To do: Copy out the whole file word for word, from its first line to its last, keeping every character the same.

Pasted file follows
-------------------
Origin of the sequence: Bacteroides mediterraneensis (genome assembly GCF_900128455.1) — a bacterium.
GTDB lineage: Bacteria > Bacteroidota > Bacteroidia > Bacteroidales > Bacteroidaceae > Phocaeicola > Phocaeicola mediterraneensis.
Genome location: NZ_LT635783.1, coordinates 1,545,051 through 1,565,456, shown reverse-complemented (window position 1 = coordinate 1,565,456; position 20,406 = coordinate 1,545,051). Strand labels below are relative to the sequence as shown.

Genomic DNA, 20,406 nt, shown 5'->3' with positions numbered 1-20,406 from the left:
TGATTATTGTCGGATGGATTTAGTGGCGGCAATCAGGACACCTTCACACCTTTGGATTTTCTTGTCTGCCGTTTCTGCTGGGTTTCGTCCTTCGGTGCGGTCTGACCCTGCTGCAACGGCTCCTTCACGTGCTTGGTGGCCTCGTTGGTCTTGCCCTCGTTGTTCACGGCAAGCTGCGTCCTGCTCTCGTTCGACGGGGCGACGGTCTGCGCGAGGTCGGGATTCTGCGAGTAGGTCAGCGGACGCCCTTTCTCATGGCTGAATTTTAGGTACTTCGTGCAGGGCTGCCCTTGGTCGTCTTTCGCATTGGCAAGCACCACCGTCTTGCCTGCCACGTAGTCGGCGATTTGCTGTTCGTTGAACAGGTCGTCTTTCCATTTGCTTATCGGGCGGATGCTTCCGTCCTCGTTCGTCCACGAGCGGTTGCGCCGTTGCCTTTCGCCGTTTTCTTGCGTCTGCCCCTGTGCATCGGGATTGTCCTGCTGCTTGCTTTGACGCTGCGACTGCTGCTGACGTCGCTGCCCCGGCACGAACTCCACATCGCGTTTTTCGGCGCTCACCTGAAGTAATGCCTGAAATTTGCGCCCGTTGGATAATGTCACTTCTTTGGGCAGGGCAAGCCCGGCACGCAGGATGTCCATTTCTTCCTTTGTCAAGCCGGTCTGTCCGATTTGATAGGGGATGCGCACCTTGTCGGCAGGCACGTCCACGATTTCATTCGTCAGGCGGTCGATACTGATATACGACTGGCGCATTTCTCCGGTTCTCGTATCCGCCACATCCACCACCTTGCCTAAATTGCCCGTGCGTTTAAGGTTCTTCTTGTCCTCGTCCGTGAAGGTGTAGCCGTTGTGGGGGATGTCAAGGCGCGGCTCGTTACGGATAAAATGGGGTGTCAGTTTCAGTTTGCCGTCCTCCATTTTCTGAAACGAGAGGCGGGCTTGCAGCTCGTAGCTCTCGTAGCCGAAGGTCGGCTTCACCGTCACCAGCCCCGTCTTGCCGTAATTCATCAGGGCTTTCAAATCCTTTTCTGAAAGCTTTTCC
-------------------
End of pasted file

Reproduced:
Origin of the sequence: Bacteroides mediterraneensis (genome assembly GCF_900128455.1) — a bacterium.
GTDB lineage: Bacteria > Bacteroidota > Bacteroidia > Bacteroidales > Bacteroidaceae > Phocaeicola > Phocaeicola mediterraneensis.
Genome location: NZ_LT635783.1, coordinates 1,545,051 through 1,565,456, shown reverse-complemented (window position 1 = coordinate 1,565,456; position 20,406 = coordinate 1,545,051). Strand labels below are relative to the sequence as shown.

Genomic DNA, 20,406 nt, shown 5'->3' with positions numbered 1-20,406 from the left:
TGATTATTGTCGGATGGATTTAGTGGCGGCAATCAGGACACCTTCACACCTTTGGATTTTCTTGTCTGCCGTTTCTGCTGGGTTTCGTCCTTCGGTGCGGTCTGACCCTGCTGCAACGGCTCCTTCACGTGCTTGGTGGCCTCGTTGGTCTTGCCCTCGTTGTTCACGGCAAGCTGCGTCCTGCTCTCGTTCGACGGGGCGACGGTCTGCGCGAGGTCGGGATTCTGCGAGTAGGTCAGCGGACGCCCTTTCTCATGGCTGAATTTTAGGTACTTCGTGCAGGGCTGCCCTTGGTCGTCTTTCGCATTGGCAAGCACCACCGTCTTGCCTGCCACGTAGTCGGCGATTTGCTGTTCGTTGAACAGGTCGTCTTTCCATTTGCTTATCGGGCGGATGCTTCCGTCCTCGTTCGTCCACGAGCGGTTGCGCCGTTGCCTTTCGCCGTTTTCTTGCGTCTGCCCCTGTGCATCGGGATTGTCCTGCTGCTTGCTTTGACGCTGCGACTGCTGCTGACGTCGCTGCCCCGGCACGAACTCCACATCGCGTTTTTCGGCGCTCACCTGAAGTAATGCCTGAAATTTGCGCCCGTTGGATAATGTCACTTCTTTGGGCAGGGCAAGCCCGGCACGCAGGATGTCCATTTCTTCCTTTGTCAAGCCGGTCTGTCCGATTTGATAGGGGATGCGCACCTTGTCGGCAGGCACGTCCACGATTTCATTCGTCAGGCGGTCGATACTGATATACGACTGGCGCATTTCTCCGGTTCTCGTATCCGCCACATCCACCACCTTGCCTAAATTGCCCGTGCGTTTAAGGTTCTTCTTGTCCTCGTCCGTGAAGGTGTAGCCGTTGTGGGGGATGTCAAGGCGCGGCTCGTTACGGATAAAATGGGGTGTCAGTTTCAGTTTGCCGTCCTCCATTTTCTGAAACGAGAGGCGGGCTTGCAGCTCGTAGCTCTCGTAGCCGAAGGTCGGCTTCACCGTCACCAGCCCCGTCTTGCCGTAATTCATCAGGGCTTTCAAATCCTTTTCTGAAAGCTTTTCC